Republican presidential candidate and New Jersey Gov. Chris Christie doesn’t think turning the District of Columbia in to a state will make much difference on a national scale.

During a conference called Problem Solvers hosted by the non-profit group No Labels, Christie told the crowd he hasn’t really thought much about the D.C. statehood issue, The Washington Times reports.

“My initial gut reaction is I don’t think adding another person to Congress is going to help. I just don’t think fundamentally it will help or make an enormous difference,” he said.

Christie said he understands the philosophical argument made by activists calling for the District to become a state, but he hasn’t thought about it enough to come up with an insightful answer.

The Constitution stipulates that only states can be represented in Congress, and since D.C. is not a state, it cannot receive voting representation.

Under current law, the District does not have voting representation in Congress, and residents got the right to vote in presidential elections in 1961, thanks to the ratification of the 23rd Amendment.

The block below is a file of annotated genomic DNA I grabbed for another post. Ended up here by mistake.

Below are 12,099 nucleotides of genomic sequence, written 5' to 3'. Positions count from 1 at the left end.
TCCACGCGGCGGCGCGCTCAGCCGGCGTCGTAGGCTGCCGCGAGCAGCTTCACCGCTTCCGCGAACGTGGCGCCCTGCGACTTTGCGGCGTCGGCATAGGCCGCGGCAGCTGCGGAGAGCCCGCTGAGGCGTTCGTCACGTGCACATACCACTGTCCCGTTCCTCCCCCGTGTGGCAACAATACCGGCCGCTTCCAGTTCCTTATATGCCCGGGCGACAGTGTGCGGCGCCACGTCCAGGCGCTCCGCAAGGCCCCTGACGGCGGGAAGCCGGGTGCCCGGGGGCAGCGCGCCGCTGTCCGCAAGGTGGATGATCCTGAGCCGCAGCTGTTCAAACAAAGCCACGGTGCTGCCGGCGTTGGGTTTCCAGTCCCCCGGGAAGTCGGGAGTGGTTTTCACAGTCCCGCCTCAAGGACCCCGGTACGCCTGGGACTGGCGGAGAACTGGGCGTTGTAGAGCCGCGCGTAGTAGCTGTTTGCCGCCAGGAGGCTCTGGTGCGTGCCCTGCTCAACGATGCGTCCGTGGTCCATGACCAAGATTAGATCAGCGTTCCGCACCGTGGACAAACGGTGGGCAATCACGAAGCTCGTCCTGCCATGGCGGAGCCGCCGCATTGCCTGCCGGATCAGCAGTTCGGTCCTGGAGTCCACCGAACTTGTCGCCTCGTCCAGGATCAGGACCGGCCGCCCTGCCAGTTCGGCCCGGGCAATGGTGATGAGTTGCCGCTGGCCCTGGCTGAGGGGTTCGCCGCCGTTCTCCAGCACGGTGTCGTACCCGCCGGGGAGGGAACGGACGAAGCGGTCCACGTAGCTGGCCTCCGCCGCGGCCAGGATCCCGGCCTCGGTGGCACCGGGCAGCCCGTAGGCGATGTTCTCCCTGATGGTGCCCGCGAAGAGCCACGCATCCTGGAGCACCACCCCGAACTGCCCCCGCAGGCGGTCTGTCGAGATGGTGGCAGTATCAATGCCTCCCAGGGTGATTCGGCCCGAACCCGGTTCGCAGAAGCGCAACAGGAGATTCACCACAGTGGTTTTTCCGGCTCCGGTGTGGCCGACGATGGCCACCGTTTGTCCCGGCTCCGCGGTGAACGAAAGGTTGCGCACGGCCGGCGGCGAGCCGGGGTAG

The District is represented in the House by Eleanor Holmes Norton, a non-voting delegate with powers similar to delegates from U.S. territories like the Virgin Islands and Guam.

Norton is allowed to introduce legislation and vote in congressional committees, but she can’t vote on the House floor.

D.C. also currently has two “shadow senators,” Michael Brown and Paul Strauss, who are elected by city residents through a “State” Constitution, which the District ratified in 1982, but was never approved by Congress. The shadow senators are not officially seated in the Senate, but they promote the cause of the District with senators.

Calls for D.C. statehood have varied in intensity over the years, with the closest call coming in 1993, when a D.C. statehood bill came to a vote in the House, but failed to pass by a wide margin.

Since then, representatives have introduced bills to grant D.C. statehood every year, but all have failed to reach a floor vote.

The statehood movement found an unlikely ally in Republican presidential front-runner Donald Trump in August, when the hotelier said he would do “whatever is good for the District of Columbia.”

Trump didn’t go so far as to say he would support statehood, but he didn’t oppose it outright.

“You know, it’s funny. I’ve really gotten to know the people, the representatives, and the mayor, and everybody. They’re really special people. They’re great. And they have a great feeling,” Trump said on NBC’s “Meet the Press.”

Follow Josh on Twitter